Aside from various constitutional amendments, there are numerous federal and state statutes that aim to protect a person’s right to privacy. For instance, the Health Insurance Portability and Accountability Act of 1996 (“HIPAA”), is a federal law that governs how and when health care providers or insurance companies can share and store an individual’s medical information.
This protection is especially crucial now that electronic items such as Fitbit and Apple’s Health app exist and allow users to share their information with providers.
In addition, some of the most important state laws concern the four legal actions listed under the primary tort of invasion of privacy. Although the requirements may differ depending on the state, they generally allow a private individual to sue another when:
- A person intrudes on their private affairs (i.e., intrusion upon seclusion);
- Someone publicly discloses private facts about them to a third party (i.e., public disclosure of private facts);
- A person publishes sensitive information about them that places them in a “false” or misleading light; and
- Another person uses their identity (e.g., name or likeness) for personal gain.
More recently, the state of California passed a law known as the California Privacy Rights Act (“CPRA”), which strengthened and expanded a state law that was enacted the year prior, the California Consumer Privacy Act (“CCPA”). These two laws combined are arguably the strongest privacy regulations in the country and may have long lasting effects that shape the future of privacy legislation in the U.S.
What Are Some Legal Consequences for Violation of Privacy?
The legal consequences for privacy violations can vary widely from case to case. For example, under Section 3 of the federal Privacy Act of 1974, the penalty for violation of privacy in a criminal matter may lead to fines of up to $5,000 for willfully and knowingly gaining access or requesting a record concerning a certain individual based on false pretenses.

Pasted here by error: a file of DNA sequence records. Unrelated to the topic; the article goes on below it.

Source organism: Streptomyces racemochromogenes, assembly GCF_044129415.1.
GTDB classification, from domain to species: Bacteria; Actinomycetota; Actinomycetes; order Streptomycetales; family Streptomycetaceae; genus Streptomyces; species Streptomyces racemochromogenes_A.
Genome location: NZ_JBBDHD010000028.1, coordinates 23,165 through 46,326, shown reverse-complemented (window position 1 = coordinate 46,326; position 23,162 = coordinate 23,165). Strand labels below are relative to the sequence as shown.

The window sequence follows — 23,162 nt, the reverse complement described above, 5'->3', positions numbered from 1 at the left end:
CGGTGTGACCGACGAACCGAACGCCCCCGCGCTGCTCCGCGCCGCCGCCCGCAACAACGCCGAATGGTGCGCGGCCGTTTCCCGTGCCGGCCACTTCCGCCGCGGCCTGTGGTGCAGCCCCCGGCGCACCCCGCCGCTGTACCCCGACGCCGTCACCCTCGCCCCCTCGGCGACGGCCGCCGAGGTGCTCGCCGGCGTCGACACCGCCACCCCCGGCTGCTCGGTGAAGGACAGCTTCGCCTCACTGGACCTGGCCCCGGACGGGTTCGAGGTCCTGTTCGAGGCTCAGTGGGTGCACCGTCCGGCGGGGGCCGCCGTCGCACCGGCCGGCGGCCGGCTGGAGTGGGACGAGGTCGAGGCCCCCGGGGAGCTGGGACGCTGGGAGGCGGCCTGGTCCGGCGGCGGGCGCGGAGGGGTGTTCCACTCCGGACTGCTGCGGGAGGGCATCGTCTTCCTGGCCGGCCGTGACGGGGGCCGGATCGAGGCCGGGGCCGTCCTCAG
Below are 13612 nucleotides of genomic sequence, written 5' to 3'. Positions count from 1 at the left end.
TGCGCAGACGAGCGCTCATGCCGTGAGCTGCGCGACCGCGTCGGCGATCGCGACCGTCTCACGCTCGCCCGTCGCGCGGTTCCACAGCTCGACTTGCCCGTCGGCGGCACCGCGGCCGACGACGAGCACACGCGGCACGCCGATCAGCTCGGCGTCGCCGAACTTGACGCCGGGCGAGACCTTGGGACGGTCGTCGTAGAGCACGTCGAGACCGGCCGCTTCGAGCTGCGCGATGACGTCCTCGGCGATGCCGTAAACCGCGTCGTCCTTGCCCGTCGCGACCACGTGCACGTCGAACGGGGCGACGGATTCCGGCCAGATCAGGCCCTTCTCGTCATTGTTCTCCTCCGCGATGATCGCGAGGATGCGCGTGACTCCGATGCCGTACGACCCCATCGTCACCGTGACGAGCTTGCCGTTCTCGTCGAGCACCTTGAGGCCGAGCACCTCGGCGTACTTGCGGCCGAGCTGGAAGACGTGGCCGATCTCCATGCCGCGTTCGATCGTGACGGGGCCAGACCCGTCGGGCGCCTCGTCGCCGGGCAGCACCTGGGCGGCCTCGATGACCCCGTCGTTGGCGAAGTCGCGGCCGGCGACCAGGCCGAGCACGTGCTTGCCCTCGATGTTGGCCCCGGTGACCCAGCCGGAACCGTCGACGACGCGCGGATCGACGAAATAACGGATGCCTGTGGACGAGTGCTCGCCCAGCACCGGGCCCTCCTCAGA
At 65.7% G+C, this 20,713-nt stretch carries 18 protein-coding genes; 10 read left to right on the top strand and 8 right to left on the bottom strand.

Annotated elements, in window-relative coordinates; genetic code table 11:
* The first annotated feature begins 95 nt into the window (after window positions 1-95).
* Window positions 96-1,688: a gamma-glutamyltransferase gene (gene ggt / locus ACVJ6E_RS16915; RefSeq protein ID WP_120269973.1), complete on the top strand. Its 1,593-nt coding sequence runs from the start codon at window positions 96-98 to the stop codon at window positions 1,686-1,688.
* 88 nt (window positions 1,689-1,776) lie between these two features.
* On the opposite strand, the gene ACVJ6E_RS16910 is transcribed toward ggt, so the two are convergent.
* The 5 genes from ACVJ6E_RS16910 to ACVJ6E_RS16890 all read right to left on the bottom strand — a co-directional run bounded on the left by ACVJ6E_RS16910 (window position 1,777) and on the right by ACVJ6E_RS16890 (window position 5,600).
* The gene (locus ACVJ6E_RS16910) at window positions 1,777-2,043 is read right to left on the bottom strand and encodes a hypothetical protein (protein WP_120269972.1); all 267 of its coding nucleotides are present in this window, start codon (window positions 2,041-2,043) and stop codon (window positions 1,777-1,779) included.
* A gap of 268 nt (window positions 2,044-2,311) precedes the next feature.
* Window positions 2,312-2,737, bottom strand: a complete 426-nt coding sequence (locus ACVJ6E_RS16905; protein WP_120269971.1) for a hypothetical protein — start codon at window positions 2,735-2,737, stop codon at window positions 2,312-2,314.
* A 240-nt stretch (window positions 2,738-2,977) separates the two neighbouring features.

In contrast, the penalty for violation of privacy in a civil matter under the Act may result in an actual damages award, attorney fees and other litigation costs, an order to amend or correct the plaintiff’s records, and an order to grant the plaintiff’s request to access their personal records.
Again, legal penalties for violation or invasion of privacy are largely based on the type of legal action that was filed as well as the applicable laws. Some other potential consequences may include compensating a plaintiff for losses incurred by a violation, having to amend various security policies or settings (especially in a public place of employment, such as a public school), and/or complying with an injunction issued by the court.
Lastly, some legal consequences may overlap with penalties that stem from other areas of law. This is especially true in cases that involve privacy and constitutional rights. For example, under the Fourth Amendment, a defendant in a criminal case may be able to get certain evidence against them dismissed if it was obtained illegally through an unlawful search or seizure.
To learn more about the legal consequences for violations or invasions of privacy, an individual should consult a local privacy attorney as soon as possible.
Do I Need an Attorney if I Believe my Privacy Rights Have Been Violated?
Although many privacy rights are already rooted in the U.S. constitution and decades of case law, privacy is still a growing area of law due to technological innovation. As technology continues to advance, the need for stronger individual privacy protections is more than apparent and the only way to keep up is to constantly amend existing regulations.
Thus, for now and until the U.S. implements a better legal framework, it may be in your best interest to consult a local government lawyer for further advice if you believe your privacy rights have been violated. A lawyer who has experience in handling privacy matters will be able to review the facts of your case and can determine whether you have a viable claim. If so, your lawyer will also be able to assist you in preparing an argument and filing the necessary legal documents.
Additionally, your lawyer can explain what rights you have under the most current privacy regulations, can discuss alternative options for legal recourse, and can assess your chances of collecting damages based on any harms you suffered. Your lawyer can also provide representation in court and can help make sure that you receive the fairest outcome based on the circumstances.